I was shaking with excitement… or was it nerves? Either way, I knew in that moment I had been blessed with the beginning of my dream career. It turns out I actually got to fly with two of the most kind-hearted experienced flight attendants in the business before that solo trip, which was yet another blessing.

In the past six months since I have made the decision to turn my life into something completely different than originally expected, yet better than I could have ever hoped for. I have truly gotten to see the world and feel as though I serve a great purpose, as small and insignificant as it may seem to some. I have been places I would have likely never gone otherwise, and met amazing people from all over the world with the most intriguing lives.

Sometimes I still feel like I’m in after-graduation mode, and I think in many ways I will for a while. I feel like a kid just playing pretend as an adult, but mostly because I find my work so enjoyable. I still find myself here writing a blog like a bored teenager needing an outlet for thoughts. But when I stop and think about it, I am now truly an adult. I have car payments, electricity bills and even got a real W-2 form in the mail just today (I should probably figure out what to do with that). But those aren’t really the things that qualify us for adulthood.

I have gained a broader perspective of various cultures and people in the world. I have  gotten to eat things like reindeer in Finland and pickled herring in Sweden (not worth it, by the way). I have made friends that I may never see again, but will never forget, and others that I have already seen in multiple continents. I have felt that I could have done things better on some trips, but more importantly have learned from these instances to feel pure pride in my work at other times. I have gone hiking alone in New Zealand and felt a peace in my soul that I will never be able to explain, and have gone out on a fishing boat with locals in the Bahamas. These are the types of things that make us adults; realizing that we may be just one piece in this giant puzzled world, but we matter. Understanding that we are not above anybody, but can share in the amazing experience of learning from one another. Making sure that we are aware that we must not congratulate ourselves too much or reprimand ourselves too much.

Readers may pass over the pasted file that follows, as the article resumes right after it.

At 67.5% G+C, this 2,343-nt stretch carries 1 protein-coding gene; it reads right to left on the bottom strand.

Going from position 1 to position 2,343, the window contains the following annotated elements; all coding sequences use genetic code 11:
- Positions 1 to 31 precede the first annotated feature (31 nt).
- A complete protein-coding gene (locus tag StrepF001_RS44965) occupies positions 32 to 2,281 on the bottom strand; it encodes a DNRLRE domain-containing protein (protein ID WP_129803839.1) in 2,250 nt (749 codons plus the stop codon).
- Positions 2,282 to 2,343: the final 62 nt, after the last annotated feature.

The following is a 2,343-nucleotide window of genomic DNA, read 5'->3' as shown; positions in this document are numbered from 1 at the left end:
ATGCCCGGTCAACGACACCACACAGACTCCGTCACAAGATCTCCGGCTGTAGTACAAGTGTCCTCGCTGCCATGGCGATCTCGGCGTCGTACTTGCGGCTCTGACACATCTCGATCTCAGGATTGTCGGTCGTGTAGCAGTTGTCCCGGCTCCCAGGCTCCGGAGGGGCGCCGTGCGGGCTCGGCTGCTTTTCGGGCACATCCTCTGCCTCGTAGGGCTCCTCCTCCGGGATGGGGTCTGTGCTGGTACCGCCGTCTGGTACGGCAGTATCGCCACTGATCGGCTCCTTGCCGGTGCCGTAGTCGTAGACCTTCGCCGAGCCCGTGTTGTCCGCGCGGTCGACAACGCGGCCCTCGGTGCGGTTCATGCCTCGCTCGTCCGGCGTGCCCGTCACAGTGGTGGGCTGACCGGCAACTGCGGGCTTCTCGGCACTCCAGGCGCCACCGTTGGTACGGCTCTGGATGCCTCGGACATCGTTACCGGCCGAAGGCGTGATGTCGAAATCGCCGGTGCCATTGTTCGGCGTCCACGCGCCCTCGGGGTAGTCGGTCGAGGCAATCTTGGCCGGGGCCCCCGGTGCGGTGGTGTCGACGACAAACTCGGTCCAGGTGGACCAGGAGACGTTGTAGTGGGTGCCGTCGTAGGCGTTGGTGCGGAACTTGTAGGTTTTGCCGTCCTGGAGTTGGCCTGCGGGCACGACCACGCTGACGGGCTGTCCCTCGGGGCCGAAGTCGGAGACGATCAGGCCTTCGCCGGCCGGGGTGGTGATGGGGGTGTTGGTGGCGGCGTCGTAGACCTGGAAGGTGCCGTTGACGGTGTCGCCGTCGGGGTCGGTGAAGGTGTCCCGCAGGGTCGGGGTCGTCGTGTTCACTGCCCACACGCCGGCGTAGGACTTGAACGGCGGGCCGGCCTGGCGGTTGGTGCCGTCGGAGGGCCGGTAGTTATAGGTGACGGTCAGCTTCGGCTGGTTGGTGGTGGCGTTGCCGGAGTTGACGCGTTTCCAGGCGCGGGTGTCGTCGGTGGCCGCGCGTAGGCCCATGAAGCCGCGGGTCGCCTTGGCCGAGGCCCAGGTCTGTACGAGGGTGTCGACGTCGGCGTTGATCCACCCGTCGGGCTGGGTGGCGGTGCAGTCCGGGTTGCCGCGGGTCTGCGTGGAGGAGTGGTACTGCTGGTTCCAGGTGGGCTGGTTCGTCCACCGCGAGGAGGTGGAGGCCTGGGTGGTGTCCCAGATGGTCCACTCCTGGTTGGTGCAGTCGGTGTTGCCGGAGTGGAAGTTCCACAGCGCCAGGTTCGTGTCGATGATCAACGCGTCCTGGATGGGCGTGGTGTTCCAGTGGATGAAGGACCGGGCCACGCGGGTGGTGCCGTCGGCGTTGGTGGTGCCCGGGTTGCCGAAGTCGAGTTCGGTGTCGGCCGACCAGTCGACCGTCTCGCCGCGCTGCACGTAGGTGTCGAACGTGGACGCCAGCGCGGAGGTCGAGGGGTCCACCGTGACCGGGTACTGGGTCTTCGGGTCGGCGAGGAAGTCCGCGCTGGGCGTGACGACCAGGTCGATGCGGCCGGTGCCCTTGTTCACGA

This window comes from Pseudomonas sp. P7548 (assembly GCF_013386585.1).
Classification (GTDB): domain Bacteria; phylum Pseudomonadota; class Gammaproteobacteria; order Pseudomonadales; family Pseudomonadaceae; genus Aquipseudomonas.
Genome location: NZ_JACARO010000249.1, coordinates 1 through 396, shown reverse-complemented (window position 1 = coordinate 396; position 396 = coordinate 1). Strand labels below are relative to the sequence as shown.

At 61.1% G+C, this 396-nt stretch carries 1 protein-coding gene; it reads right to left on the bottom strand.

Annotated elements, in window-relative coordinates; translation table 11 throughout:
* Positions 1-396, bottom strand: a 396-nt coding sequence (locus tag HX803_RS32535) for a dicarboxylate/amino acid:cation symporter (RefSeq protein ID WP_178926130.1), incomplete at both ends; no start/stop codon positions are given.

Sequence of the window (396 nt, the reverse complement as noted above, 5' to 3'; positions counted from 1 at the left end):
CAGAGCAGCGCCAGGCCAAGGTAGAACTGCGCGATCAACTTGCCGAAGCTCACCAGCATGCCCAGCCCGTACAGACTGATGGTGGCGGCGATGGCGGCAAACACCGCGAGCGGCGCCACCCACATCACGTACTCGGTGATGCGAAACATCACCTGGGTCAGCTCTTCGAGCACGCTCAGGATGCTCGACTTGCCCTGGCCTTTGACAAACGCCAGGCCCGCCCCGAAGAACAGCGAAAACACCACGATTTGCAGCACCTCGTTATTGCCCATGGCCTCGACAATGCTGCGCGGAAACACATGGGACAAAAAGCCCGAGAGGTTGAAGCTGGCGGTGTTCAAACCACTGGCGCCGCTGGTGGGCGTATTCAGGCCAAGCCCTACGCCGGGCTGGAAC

A degree isn’t only about choosing a major and sticking with it. It is equally about being grateful for the opportunity to receive a higher education and using it to do what best suits you in life. When I see classmates and peers doing something that they love, I am ecstatic, whether it is becoming a member at a big law firm, going back to school for something that better suits them or something I never would have expected them to in my wildest dreams. I feel quite certain that corporate flight attending is what best suits me and I intend to become the best crew member I can be.

Let the “OMG” texts fly through the cyber-waves if they must, but let there be no miscommunication about how overjoyed Miss Communication is for her new career path in aviation.